She did it again today, made fun of the idea of hope. She says that she and John McCain know how Washington works, and if hope had anything to do with it, they would have figured it out a long time ago.
She’s got to be smart, an astute politician, but on the subject of hope, she’s naive and tone deaf.
Even so, I’m sure she’s right, there’s no hope in Washington. We’ve been actively killing our empire, at least since Bush took office, maybe longer. The world no longer has to come to us to buy the products we used to make. We’re a service economy and we make durable goods. We have lots of natural resources, but not the one we need most, oil. Inflation is becoming a very serious concern, and soon if things go as they look like they’re going, it could get really bad. Meanwhile it looks like Bush is going to start another war with Iran before he leaves office, and as with the last war, guess who’s helping stoke the fires? Yeah, Clinton is.
Even if somehow we could revive our economy, re-educate our workforce, take care of our health, get out of Iraq, avoid war with Iran, we have to look forward to a devastated environment, one that quite possibly won’t sustain human life much longer. Certainly not with the quality of life we had in the 20th century.
Watching the eloquent Rev Wright last night, and hearing his story of the religion of recent slaves, what else do they have but hope? If your people live in poverty, most of them with terrible futures in front of them, what can get you through the night, other than hope? Hope is serious business for people with nothing to look forward to. If HRC ever had to live on hope she’s long forgotten it. But for most people in America, facing an uncertain economic future, with no faith in the sanity of the government (an understatement for me) hope is what we have, Hillary.
I expected a roaring debate in the political blogosphere this morning, and on cable news after the Friday night Bill Moyers interview with Rev Jeremiah Wright. Instead, there’s eerie quiet.
The most I could find was this post on Protein Wisdom saying that Moyers didn’t play hardball with Wright. It’s true, he didn’t. Instead he did what I wish more journalists would, he interviewed him in a way that helped us get to know the person. He let him speak his piece, so we could listen.
There’s so much to admire about Rev Wright, but first, the shame of the professional media, who hounded not only Wright, but members of his congregation, incluing a woman in a hospice, to try to uncover more dirt about Wright and thereby embarass Barack Obama.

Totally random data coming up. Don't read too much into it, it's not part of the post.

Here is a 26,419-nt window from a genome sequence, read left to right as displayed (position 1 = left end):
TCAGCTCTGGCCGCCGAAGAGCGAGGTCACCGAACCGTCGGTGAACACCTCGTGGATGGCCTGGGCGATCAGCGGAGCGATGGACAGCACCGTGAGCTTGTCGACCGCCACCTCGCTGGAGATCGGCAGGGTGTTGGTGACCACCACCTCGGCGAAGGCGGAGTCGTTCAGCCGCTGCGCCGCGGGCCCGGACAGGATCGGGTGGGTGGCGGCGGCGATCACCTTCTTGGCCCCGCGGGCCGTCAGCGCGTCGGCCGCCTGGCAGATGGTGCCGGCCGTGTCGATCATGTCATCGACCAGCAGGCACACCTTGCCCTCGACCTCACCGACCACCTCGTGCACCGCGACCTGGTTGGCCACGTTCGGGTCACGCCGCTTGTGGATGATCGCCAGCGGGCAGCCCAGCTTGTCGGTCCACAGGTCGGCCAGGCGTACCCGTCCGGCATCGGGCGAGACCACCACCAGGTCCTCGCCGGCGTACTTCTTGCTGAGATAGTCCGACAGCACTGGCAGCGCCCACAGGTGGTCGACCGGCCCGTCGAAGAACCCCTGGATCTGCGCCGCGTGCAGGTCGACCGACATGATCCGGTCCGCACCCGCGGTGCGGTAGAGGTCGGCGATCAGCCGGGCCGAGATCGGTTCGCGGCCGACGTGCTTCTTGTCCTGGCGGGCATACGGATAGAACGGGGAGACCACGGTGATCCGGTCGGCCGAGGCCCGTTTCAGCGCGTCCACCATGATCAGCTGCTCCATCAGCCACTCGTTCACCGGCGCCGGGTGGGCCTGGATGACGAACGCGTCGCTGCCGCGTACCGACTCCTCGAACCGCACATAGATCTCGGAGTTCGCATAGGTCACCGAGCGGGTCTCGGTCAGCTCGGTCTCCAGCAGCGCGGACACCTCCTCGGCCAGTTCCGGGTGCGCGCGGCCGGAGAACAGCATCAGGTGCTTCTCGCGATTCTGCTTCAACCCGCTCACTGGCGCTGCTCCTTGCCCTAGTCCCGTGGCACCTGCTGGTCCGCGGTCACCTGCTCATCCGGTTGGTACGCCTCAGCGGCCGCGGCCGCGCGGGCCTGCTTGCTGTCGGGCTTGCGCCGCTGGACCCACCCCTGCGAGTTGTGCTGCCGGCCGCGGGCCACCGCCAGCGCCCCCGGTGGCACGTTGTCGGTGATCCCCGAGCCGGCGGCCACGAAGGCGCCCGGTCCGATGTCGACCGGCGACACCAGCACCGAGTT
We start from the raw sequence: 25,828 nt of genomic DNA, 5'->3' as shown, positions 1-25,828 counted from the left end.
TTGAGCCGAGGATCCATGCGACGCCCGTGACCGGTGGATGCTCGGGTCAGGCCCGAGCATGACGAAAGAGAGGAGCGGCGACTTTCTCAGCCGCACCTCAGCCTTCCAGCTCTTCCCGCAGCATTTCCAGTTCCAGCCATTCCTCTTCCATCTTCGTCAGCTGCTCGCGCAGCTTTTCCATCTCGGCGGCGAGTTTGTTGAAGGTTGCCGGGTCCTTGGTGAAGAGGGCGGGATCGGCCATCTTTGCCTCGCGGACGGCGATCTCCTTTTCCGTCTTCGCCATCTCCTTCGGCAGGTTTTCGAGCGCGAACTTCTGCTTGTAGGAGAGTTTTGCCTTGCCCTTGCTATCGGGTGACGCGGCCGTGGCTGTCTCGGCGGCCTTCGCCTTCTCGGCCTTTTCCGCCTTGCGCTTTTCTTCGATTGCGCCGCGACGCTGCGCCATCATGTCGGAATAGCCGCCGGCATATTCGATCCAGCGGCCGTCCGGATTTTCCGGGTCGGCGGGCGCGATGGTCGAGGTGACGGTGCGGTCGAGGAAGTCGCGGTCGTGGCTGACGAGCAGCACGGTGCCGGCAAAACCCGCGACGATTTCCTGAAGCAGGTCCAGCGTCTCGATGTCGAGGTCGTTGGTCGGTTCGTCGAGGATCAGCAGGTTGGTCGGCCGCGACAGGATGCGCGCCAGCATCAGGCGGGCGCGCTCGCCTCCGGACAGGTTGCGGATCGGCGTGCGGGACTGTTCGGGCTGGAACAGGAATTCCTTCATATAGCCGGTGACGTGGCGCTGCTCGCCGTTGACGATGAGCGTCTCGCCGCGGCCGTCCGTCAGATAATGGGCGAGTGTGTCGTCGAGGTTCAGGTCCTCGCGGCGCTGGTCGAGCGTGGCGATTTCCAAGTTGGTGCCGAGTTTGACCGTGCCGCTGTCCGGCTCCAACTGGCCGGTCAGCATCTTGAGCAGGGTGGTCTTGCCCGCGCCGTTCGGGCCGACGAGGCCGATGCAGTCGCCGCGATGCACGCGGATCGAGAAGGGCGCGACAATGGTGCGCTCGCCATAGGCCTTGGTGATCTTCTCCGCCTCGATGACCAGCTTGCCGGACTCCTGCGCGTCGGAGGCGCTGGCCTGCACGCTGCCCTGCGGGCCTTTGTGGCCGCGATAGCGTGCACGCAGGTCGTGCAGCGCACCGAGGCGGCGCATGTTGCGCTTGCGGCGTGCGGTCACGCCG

Wright isn’t running for office, he points out, it isn’t his job to get our vote, it’s his job to help his congregation, to help them understand the world they live in, to help them do better in that world, and to prepare them for what they believe comes in the afterlife.
Watching Wright, I wondered if Sean Hannity’s preacher could stand up to the kind of objectification this man has withstood. What about Tim Russert’s? How about the people who are close to Charlie Gibson and Andrea Mitchell? And how about the CEOs of Time-Warner, GE, the Sulzbergers and the Murdochs? These people have never run for office, they’ve never been vetted or elected. Could they come out so well after being put through the wringer that Wright has been through.
I think the silence comes from the fact that there still is some humanity in the press and in the blogosphere, and those who watched Moyers and really listened to Wright, realized that he’s not a liability to Obama, he’s an asset. At least some of the polish, the quiet confidence, self-respect, intelligence and grace we see in Obama must have rubbed off this man.
Watching Wright gave me pride in being an American, and shame at the same time, for coming from a country so willing to objectify and villify this person before checking out whether the characterization was accurate. Even the supposedly courageous and thorough NY Times calls his oratory “racist” in an editorial in today’s paper. Based on what? I’ve watched the sermons that have been excerpted; if these are racist, then every other preacher in the US is racist too.
Wright says the religion of the people on the deck of a slave ship must be different from the religion from the people under the deck. On the deck, god is justifying the practice of slavery, and below — god gives them hope that someday they will be free. My people, the Jews, understand this very well, it’s part of our tradition. We’ve just celebrated the holiday of Passover, a feast that’s all about the pride of an enslaved people. If we’re still telling the story, passing it down from generation to generation, after 3000 years, why should we be critical of the African-Americans who are telling the story of their enslavement, which ended only 145 years ago, and whose manifestations are still with us today.
We, the United States, have made mistakes, and those mistakes are as much who we are as our triumphs. The failures leave behind people and their culture, their music, their legends, their religion and their hopes. Sure it seems strange when you hear it for the first time, but that’s good! Because the second time it’s not so strange, and eventually it becomes part of our melting pot, and enriches all our lives.
If you haven’t watched the Wright interview, make the time to do so. You won’t be sorry.
Update: Cross-posted at Huffington.